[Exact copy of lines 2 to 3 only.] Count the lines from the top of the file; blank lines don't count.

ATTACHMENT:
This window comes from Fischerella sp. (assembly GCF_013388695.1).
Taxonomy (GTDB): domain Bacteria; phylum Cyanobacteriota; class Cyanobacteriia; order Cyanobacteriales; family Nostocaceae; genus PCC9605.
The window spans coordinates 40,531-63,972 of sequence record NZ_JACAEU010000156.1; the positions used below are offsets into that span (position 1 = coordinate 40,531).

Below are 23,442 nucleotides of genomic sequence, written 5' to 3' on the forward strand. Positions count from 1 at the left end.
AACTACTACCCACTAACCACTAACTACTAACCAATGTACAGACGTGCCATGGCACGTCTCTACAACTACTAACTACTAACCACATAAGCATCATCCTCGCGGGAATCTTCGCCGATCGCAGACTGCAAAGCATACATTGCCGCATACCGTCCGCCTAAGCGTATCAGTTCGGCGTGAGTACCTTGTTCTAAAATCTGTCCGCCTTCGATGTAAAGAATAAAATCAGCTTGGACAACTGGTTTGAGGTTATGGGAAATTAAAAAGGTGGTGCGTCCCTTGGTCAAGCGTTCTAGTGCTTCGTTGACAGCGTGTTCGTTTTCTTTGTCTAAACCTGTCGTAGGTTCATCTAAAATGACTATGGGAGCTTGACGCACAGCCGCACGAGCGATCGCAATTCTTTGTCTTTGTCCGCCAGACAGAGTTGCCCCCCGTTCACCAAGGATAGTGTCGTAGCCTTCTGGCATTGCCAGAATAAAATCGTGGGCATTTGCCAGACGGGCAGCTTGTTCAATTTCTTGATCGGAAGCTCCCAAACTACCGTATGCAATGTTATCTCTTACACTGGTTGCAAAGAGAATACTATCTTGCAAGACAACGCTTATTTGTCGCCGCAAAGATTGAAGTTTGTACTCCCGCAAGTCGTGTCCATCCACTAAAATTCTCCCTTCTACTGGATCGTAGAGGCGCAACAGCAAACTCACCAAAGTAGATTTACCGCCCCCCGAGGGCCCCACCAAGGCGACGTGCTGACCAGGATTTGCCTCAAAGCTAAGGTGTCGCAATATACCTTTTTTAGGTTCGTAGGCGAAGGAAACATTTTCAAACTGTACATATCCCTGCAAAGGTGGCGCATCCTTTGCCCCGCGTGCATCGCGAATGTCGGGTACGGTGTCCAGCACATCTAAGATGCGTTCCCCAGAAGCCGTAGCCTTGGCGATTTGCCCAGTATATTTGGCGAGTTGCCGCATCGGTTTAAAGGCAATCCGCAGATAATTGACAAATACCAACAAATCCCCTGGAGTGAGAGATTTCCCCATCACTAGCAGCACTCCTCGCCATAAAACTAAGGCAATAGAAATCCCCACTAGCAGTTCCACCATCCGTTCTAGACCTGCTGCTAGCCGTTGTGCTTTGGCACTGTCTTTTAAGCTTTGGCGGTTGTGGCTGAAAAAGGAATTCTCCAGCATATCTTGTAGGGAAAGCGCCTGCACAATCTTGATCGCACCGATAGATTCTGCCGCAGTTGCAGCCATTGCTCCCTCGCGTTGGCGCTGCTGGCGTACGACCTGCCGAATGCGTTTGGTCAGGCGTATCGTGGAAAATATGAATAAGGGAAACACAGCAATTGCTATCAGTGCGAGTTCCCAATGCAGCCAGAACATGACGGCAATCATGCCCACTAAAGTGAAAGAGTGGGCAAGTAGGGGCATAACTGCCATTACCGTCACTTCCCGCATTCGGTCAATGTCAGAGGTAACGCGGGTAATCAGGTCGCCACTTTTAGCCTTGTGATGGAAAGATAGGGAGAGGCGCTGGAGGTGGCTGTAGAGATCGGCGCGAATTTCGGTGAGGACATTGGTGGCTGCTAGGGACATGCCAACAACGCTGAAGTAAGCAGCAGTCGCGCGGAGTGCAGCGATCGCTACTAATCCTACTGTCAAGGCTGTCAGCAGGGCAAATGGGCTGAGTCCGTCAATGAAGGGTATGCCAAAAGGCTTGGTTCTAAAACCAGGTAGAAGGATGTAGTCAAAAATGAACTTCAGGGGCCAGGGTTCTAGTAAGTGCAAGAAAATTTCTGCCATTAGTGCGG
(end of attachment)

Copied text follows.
Taxonomy (GTDB): domain Bacteria; phylum Cyanobacteriota; class Cyanobacteriia; order Cyanobacteriales; family Nostocaceae; genus PCC9605.
The window spans coordinates 40,531-63,972 of sequence record NZ_JACAEU010000156.1; the positions used below are offsets into that span (position 1 = coordinate 40,531).